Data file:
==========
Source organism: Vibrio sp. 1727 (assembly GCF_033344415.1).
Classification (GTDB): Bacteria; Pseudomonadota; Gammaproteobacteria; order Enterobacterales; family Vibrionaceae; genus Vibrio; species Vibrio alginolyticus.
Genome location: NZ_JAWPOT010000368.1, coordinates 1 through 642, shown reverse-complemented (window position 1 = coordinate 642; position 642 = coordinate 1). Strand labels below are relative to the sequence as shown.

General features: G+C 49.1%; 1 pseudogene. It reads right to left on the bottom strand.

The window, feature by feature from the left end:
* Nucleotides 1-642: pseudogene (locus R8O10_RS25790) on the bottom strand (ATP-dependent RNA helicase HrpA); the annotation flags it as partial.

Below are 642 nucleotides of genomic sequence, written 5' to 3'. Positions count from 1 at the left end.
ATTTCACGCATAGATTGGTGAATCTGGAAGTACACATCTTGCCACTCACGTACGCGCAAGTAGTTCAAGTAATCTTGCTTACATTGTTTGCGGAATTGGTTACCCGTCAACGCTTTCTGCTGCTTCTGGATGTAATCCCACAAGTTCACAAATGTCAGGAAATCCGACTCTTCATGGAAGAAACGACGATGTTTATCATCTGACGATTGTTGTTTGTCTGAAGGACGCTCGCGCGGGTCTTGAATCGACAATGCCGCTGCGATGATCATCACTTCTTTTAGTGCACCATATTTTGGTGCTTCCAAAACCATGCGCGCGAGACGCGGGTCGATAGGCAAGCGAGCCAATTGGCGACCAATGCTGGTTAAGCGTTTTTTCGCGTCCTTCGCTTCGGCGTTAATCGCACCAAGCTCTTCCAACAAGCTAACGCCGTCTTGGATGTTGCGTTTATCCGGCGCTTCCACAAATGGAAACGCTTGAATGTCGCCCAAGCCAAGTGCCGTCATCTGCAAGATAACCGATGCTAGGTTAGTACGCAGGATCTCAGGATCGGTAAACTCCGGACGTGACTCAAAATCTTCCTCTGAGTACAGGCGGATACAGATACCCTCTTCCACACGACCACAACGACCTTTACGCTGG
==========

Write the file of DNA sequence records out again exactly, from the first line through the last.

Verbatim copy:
Source organism: Vibrio sp. 1727 (assembly GCF_033344415.1).
Classification (GTDB): Bacteria; Pseudomonadota; Gammaproteobacteria; order Enterobacterales; family Vibrionaceae; genus Vibrio; species Vibrio alginolyticus.
Genome location: NZ_JAWPOT010000368.1, coordinates 1 through 642, shown reverse-complemented (window position 1 = coordinate 642; position 642 = coordinate 1). Strand labels below are relative to the sequence as shown.

General features: G+C 49.1%; 1 pseudogene. It reads right to left on the bottom strand.

The window, feature by feature from the left end:
* Nucleotides 1-642: pseudogene (locus R8O10_RS25790) on the bottom strand (ATP-dependent RNA helicase HrpA); the annotation flags it as partial.

Below are 642 nucleotides of genomic sequence, written 5' to 3'. Positions count from 1 at the left end.
ATTTCACGCATAGATTGGTGAATCTGGAAGTACACATCTTGCCACTCACGTACGCGCAAGTAGTTCAAGTAATCTTGCTTACATTGTTTGCGGAATTGGTTACCCGTCAACGCTTTCTGCTGCTTCTGGATGTAATCCCACAAGTTCACAAATGTCAGGAAATCCGACTCTTCATGGAAGAAACGACGATGTTTATCATCTGACGATTGTTGTTTGTCTGAAGGACGCTCGCGCGGGTCTTGAATCGACAATGCCGCTGCGATGATCATCACTTCTTTTAGTGCACCATATTTTGGTGCTTCCAAAACCATGCGCGCGAGACGCGGGTCGATAGGCAAGCGAGCCAATTGGCGACCAATGCTGGTTAAGCGTTTTTTCGCGTCCTTCGCTTCGGCGTTAATCGCACCAAGCTCTTCCAACAAGCTAACGCCGTCTTGGATGTTGCGTTTATCCGGCGCTTCCACAAATGGAAACGCTTGAATGTCGCCCAAGCCAAGTGCCGTCATCTGCAAGATAACCGATGCTAGGTTAGTACGCAGGATCTCAGGATCGGTAAACTCCGGACGTGACTCAAAATCTTCCTCTGAGTACAGGCGGATACAGATACCCTCTTCCACACGACCACAACGACCTTTACGCTGG